As much as we looked forward to seeing our nephew Nathan, we were not looking forward to the craziness of driving in Montreal. We meandered a bit on the back roads, had lunch beside the St. Laurence and then launched onto the freeway. Lanes became narrower, construction was everywhere and the lack of signs in English was frustrating. As we entered the city, Sarah became more and more exasperated with the GPS on the iPhone and I eventually pulled over to realize that it was set on Transit Mode and was trying to find us bus routes into the city. That corrected, we soon found Nathan's street - one-way traffic streaming past row houses built right up to the sidewalk. We were a little early, so we parked in a Home Hardware parking lot and waited for Nathan to get back from his work at a video game-making place.
It was nice to see him ride up on his bike, a familiar face in this crazy busy town. By that time, he told us, it was now okay to park on his street, except for two days a month when I guess they clean it. Not being one of those days, we parked and went to his ground-level suite, which was dominated by a baby grand piano he had picked up and repaired for $250. He also has an organ he is working on and a clavichord. We combined resources for dinner and then enjoyed conversation and listening to him play Beethoven and Brahms. He also sings in a local church choir, in which half are believers and others are paid professionals and students. Nathan seems to fit in here, though he grew up on the west coast, but he is not convinced he will stay here to complete his Ph.D. in computer sciences. Wonderful to see him and catch up.
We left late enough to miss the worst of the morning traffic that roared past the house all night, thankfully muffled by the brick construction. We found it somewhat easier to navigate without rain falling and a GPS not set to "transit" and were soon on open freeway bound for Ottawa.
We have friends who live a half hour south of Ottawa, Phil and Gwen, who used to serve at Camp Qwanoes with us. They live in a quiet town in a wonderful brick home, built in 1897 and a pretty constant work in progress. It was nice to slow down after the freeway and enjoy lunch and conversation with Gwen, and Phil's 91-year-old mom who is a delightful old soul in more ways than one. We would stay there that night and catch up with Phil too, but first we had a dinner date with a K6 student, Jesse, in Ottawa.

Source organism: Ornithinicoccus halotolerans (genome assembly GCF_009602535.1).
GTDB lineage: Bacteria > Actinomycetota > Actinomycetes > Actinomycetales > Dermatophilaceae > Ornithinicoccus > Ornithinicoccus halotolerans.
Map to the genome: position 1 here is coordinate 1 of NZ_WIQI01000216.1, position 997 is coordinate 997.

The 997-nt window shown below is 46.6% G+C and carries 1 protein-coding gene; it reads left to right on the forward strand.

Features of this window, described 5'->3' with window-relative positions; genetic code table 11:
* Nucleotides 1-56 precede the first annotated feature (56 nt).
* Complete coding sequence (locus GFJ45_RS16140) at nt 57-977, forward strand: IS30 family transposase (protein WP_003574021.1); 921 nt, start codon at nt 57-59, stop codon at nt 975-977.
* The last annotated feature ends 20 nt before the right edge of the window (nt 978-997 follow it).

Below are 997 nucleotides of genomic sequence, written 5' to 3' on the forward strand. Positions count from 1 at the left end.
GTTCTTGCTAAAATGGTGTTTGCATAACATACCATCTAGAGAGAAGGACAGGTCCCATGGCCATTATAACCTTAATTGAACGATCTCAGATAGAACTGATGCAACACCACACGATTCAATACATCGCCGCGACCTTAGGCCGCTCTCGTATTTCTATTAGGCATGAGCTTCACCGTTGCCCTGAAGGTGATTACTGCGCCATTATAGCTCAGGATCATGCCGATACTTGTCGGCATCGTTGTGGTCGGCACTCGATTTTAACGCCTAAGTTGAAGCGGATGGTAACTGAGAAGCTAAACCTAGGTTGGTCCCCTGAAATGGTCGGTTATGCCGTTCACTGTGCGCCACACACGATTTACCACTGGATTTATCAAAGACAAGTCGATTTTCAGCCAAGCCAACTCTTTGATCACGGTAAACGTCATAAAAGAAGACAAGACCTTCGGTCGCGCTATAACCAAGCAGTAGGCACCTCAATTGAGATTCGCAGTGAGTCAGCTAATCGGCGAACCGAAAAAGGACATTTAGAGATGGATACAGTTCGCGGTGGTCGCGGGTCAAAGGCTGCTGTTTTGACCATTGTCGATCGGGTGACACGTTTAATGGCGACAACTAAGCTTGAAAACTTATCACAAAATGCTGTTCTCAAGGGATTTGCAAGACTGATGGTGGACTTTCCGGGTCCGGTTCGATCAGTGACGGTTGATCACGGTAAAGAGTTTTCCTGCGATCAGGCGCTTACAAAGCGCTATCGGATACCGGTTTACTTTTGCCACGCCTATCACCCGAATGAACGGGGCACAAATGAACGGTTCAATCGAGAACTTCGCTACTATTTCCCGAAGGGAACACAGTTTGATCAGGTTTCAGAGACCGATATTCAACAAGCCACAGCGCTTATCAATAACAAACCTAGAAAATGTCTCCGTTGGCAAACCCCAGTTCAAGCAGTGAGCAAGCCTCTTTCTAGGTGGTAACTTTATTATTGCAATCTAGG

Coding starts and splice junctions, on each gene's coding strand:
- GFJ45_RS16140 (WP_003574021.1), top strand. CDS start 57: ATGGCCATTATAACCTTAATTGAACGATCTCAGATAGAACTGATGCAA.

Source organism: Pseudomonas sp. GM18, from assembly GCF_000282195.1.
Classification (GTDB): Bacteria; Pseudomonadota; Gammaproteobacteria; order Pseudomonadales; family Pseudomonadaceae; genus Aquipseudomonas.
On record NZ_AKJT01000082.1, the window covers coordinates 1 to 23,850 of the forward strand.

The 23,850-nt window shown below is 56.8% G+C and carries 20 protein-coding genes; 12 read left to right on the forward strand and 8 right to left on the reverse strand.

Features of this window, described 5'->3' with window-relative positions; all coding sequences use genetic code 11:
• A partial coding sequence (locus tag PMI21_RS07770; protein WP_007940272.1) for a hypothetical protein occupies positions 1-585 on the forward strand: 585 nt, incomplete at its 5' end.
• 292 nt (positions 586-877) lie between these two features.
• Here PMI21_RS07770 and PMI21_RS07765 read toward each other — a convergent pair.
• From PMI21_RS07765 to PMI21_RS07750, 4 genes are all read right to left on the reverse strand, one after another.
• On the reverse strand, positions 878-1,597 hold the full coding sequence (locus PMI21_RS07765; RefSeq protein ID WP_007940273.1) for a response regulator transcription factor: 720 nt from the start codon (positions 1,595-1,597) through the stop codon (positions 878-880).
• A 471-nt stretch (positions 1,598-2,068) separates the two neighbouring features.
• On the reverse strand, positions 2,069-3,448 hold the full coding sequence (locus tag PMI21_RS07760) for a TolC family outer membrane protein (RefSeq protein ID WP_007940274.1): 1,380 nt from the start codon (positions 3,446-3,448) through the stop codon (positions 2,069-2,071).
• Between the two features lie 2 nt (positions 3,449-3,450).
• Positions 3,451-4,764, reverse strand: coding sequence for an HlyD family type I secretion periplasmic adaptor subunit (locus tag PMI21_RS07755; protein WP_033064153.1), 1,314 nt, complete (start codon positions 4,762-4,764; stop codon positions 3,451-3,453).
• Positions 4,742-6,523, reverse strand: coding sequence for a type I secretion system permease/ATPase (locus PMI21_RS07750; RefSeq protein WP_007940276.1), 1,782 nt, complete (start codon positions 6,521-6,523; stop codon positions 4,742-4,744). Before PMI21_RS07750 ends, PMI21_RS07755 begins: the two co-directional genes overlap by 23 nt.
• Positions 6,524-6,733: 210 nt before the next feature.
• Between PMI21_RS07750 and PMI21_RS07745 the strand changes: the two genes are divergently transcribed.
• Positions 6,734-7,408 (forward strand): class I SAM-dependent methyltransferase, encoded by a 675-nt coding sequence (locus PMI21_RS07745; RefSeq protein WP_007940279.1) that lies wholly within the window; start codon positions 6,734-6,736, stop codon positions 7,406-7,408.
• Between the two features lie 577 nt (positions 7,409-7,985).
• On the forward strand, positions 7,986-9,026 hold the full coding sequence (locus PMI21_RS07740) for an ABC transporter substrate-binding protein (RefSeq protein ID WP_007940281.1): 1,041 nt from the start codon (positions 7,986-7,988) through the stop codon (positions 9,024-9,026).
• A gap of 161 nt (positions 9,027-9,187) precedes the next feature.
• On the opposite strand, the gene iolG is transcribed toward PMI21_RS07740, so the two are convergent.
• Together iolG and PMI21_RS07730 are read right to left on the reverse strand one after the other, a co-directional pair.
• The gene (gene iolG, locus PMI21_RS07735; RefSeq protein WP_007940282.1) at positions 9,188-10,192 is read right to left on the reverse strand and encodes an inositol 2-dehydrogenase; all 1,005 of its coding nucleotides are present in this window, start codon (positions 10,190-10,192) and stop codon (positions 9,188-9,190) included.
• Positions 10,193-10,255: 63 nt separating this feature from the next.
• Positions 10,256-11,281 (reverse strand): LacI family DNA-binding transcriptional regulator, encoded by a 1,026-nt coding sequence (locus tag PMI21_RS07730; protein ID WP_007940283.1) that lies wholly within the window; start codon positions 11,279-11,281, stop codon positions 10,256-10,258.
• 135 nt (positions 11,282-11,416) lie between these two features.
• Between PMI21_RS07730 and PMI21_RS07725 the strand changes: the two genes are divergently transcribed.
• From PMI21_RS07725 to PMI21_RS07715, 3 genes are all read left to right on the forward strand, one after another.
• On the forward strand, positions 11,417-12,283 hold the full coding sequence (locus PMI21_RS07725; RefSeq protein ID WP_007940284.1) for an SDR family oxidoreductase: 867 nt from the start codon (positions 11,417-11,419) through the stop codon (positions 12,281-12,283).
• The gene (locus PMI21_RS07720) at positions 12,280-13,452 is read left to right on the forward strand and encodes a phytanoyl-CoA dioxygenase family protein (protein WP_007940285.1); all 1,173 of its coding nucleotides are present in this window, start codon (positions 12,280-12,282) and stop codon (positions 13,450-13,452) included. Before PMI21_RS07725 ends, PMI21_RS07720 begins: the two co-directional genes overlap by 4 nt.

Our drive into the city was quite amazing, especially in comparison to Montreal. Sarah wanted to drive by the Parliament buildings and the Rideau Canal, which neither of us had seen since we were teenagers. I wasn't sure how to do that, and was still a bit nervous from our last big-city experience. When I saw a exit that said, "Scenic Tourist Route to Ottawa," I spontaneously took it, in spite of Sarah's misgivings. She resigned herself to my let's-see-what-happens mood, and except for one slowdown the route took us serenely into the city, right along the canal and past the parliament buildings. We didn't stop, as it would have been too much for Sarah's knees, but traffic was slow enough to get off a few photos with the iPhone, probably a federal offense.
Ottawa is a beautiful city for the most part, and does our country proud. Jesse lives on a quiet and tree-lined street, and she had just arrived home when we got there. She is studying journalism at Carleton, and we hope someday to see her "reporting on location from Armpit, SK." We opted for dinner out, and the simplest was the famous "Hintenburgers" at the end of the street. True, it's tiny and the floor has a distinct northern tilt, but the burgers were marvelously tasty and the conversation with Jesse very encouraging.
We of course didn't want to leave, and consequently got a little lost finding our way back to Phil and Gwen's in the dark, and then kept them up far too late with catching up on their story. But we love these two and are happy to witness their quiet and satisfied life in this small town.
Tough choice: More freeway or the quieter route? An invitation from a cousin of Sarah's back to Ottawa for lunch decided it, and we would take the Number 7 instead of the busy 401. Sarah's cousin is deaf, and it was interesting to hear of the issues her community deals with, especially in her church for the deaf. Salmon sandwiches and back on the road again.
The Number 7 is all rolling hills and thick forest and farms and lakes and small towns. It was a pleasant drive but long, and we didn't roll into Orangeville until about 7:30. Phil (K6) and his dad were there to meet us and Ryan (also K7) dropped in soon after from helping a friend move. Between this wonderful family, two dogs (yellow and black labs) and two cats, we were made to feel at home. Justin dropped in too, and proposed a trip to Muskoka Woods Sports Resort the next day, which sounded great to us, pooped as we were.
Justin picked us up, and we were happy to learn that we would also pick up Bo (K7) and Jordan (K5). Jordan lives on a farm near Beeton, and it is the first time in a long time that he has lived there into the fall. I have noticed that there are several here in that situation - Bo, Jordan, Justin, Phil - and it is interesting to hear how that is going for them. Tough when you are used to doing your own thing without reference to mom and dad, and harder to be the person you have become while you were away.
As we drove north, the countryside became more rocks and lakes and few towns and many cottages. I was surprised as we pulled into Muskoka Woods that it was not the usual narrow lane through trees, but wide open space and buildings and a glimpse of lake through maples. A beautiful spot. Everything is on large scale here: multiple skate parks (outdoor and indoor), Olympic-style tramps, gorgeous waterfront. The guys tried their hand at the driving range, motivated by a gaggle of wild turkeys roaming the field, which were perfectly safe from their flying golf balls. I offered to stand out there myself! Justin took us to the new leadership centre, a carefully-crafted building with a suspension bridge entrance, astounding design and stunning view of the water. Everything in it has been designed to encourage the metaphor of leadership. It was easy to see why Justin and others we have known love this place. We finished our time with the guys taking a dip in the lake, which of course involved handstands and photo ops.